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The Social Origins of Language

By Daniel Dor

Presents a new theoretical framework for the origins of human language and sets key issues in language evolution in their wider context within biological and cultural evolution


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Preposition Placement in English: A Usage-Based Approach

By Thomas Hoffmann

This is the first study that empirically investigates preposition placement across all clause types. The study compares first-language (British English) and second-language (Kenyan English) data and will therefore appeal to readers interested in world Englishes. Over 100 authentic corpus examples are discussed in the text, which will appeal to those who want to see 'real data'


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Academic Paper


Title: The use of corpus examples for language comprehension and production
Author: Ana Frankenberg-Garcia
Email: click here to access email
Homepage: http://anafrankenberg.synthasite.com/
Institution: University of Surrey
Linguistic Field: Applied Linguistics; Lexicography; Text/Corpus Linguistics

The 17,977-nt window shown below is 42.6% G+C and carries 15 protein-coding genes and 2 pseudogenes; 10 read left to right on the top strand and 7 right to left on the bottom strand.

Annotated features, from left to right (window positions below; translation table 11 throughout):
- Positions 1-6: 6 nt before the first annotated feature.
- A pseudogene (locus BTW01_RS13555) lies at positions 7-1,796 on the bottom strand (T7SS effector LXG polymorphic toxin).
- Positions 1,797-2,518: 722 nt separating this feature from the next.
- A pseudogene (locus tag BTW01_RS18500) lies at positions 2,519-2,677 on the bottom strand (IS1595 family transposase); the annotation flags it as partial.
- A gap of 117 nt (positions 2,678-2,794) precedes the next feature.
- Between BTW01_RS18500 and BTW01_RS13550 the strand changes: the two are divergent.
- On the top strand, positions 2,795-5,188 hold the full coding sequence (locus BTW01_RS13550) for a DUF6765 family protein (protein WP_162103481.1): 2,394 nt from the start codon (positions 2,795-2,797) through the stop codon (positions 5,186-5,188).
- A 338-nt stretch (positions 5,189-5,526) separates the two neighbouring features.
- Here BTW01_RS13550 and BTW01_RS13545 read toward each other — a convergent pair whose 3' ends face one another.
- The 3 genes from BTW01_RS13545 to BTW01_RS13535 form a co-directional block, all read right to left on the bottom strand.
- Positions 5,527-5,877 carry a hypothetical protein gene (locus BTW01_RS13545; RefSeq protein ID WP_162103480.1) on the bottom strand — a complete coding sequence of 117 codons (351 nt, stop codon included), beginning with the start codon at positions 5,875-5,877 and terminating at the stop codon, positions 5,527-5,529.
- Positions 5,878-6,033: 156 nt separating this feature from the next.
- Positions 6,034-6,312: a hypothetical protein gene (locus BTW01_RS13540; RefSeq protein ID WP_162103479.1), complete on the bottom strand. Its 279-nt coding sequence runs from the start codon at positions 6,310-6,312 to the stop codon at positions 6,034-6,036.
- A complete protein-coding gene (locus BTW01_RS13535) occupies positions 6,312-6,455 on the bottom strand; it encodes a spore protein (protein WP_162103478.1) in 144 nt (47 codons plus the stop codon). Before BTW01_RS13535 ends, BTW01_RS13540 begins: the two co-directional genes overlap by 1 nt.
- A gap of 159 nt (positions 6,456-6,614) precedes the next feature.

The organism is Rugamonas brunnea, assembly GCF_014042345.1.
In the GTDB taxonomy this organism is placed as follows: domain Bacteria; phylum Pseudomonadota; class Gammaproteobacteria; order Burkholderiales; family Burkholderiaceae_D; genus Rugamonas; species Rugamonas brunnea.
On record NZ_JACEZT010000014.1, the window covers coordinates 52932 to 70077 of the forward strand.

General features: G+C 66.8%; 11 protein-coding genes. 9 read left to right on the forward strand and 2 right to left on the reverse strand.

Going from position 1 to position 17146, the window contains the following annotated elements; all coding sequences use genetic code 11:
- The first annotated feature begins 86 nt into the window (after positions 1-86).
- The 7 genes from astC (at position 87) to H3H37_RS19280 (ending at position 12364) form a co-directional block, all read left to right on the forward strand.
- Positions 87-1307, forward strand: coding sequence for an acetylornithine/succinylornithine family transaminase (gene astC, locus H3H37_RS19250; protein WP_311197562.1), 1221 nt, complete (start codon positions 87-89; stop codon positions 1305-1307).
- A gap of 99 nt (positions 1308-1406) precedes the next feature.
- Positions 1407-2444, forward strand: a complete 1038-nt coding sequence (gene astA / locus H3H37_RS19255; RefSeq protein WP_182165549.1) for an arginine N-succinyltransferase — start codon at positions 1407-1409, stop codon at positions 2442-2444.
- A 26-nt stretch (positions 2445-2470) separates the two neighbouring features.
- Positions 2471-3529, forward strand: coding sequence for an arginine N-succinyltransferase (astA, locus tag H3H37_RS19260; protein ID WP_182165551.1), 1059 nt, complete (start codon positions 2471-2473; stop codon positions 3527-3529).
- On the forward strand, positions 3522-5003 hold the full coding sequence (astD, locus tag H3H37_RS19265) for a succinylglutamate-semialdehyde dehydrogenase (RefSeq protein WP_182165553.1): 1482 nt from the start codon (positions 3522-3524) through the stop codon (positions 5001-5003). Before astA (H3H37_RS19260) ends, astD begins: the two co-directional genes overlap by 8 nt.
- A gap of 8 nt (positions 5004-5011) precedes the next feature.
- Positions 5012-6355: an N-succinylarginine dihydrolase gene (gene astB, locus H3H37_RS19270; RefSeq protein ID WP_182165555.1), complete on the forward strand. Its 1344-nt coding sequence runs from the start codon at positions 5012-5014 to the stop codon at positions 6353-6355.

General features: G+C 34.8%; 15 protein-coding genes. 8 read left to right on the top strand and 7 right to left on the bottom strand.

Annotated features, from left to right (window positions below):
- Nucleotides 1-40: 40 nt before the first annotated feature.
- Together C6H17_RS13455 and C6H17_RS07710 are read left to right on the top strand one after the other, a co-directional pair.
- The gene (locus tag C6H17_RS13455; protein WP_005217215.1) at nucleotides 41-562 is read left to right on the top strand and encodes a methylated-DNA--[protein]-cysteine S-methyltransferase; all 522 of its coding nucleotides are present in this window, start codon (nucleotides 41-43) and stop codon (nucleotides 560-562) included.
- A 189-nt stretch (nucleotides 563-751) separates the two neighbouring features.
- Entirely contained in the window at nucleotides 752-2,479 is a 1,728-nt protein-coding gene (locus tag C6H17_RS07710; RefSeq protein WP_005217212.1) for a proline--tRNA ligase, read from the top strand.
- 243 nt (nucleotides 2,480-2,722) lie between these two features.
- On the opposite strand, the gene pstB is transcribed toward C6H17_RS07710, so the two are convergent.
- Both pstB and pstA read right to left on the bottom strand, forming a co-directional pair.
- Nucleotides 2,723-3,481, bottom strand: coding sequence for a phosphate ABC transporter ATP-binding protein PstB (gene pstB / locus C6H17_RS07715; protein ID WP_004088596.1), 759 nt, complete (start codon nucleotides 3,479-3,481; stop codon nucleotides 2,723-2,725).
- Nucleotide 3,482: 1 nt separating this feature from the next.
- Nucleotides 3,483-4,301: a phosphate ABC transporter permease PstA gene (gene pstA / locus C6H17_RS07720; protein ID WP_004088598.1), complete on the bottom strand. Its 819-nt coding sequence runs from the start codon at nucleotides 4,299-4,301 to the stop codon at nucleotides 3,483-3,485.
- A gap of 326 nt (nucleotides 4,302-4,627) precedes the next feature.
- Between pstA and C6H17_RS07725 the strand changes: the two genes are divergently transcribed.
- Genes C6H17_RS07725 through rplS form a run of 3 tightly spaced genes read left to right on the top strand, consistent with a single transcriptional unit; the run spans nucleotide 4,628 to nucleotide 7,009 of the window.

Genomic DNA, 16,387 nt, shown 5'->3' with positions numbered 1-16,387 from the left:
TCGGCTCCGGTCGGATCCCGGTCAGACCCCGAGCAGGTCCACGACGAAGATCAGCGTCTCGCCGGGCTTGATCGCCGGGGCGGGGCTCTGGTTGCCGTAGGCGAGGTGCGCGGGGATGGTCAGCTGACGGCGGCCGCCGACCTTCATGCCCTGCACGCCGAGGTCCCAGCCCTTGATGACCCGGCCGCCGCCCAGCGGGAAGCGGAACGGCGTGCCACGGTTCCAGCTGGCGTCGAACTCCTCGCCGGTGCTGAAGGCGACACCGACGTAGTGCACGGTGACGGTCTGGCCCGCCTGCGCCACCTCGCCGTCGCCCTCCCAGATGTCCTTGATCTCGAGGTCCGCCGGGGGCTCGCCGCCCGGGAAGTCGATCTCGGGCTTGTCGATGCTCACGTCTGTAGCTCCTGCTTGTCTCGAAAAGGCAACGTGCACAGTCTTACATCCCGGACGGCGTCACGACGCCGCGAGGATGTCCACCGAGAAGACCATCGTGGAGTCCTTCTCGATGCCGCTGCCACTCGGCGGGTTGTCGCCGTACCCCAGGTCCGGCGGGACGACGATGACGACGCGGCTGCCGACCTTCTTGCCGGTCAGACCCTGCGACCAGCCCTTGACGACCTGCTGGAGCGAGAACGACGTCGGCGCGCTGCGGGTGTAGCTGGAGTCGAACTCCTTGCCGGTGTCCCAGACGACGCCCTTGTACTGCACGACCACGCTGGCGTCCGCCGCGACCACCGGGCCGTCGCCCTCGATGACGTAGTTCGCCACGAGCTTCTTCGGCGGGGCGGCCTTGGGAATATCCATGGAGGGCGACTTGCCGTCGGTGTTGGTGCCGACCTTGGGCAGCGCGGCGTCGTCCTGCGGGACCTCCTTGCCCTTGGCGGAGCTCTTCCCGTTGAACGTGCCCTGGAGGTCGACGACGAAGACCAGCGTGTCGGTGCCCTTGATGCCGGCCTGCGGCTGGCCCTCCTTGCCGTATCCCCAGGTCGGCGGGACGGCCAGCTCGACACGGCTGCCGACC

Subject Language: English
Abstract: One of the many new features of English language learners’ dictionaries derived from the technological developments that have taken place over recent decades is the presence of corpus-based examples to illustrate the use of words in context. However, empirical studies have generally not been able to produce conclusive evidence about their actual worth. In Frankenberg-Garcia (2012a), I argued that these studies – and indeed learners’ dictionaries themselves – do not distinguish sufficiently between examples meant to aid language comprehension and examples that focus on enhancing language production. The present study reports on an experiment with secondary school students carried out to test the usefulness of separate corpus examples for comprehension and production. The results support the need for different types of examples for comprehension and production, and provide evidence in support of data-driven learning, particularly if learners have access to more than one example.

CUP at LINGUIST

This article appears in ReCALL Vol. 26, Issue 2, which you can read on Cambridge's site or on LINGUIST .



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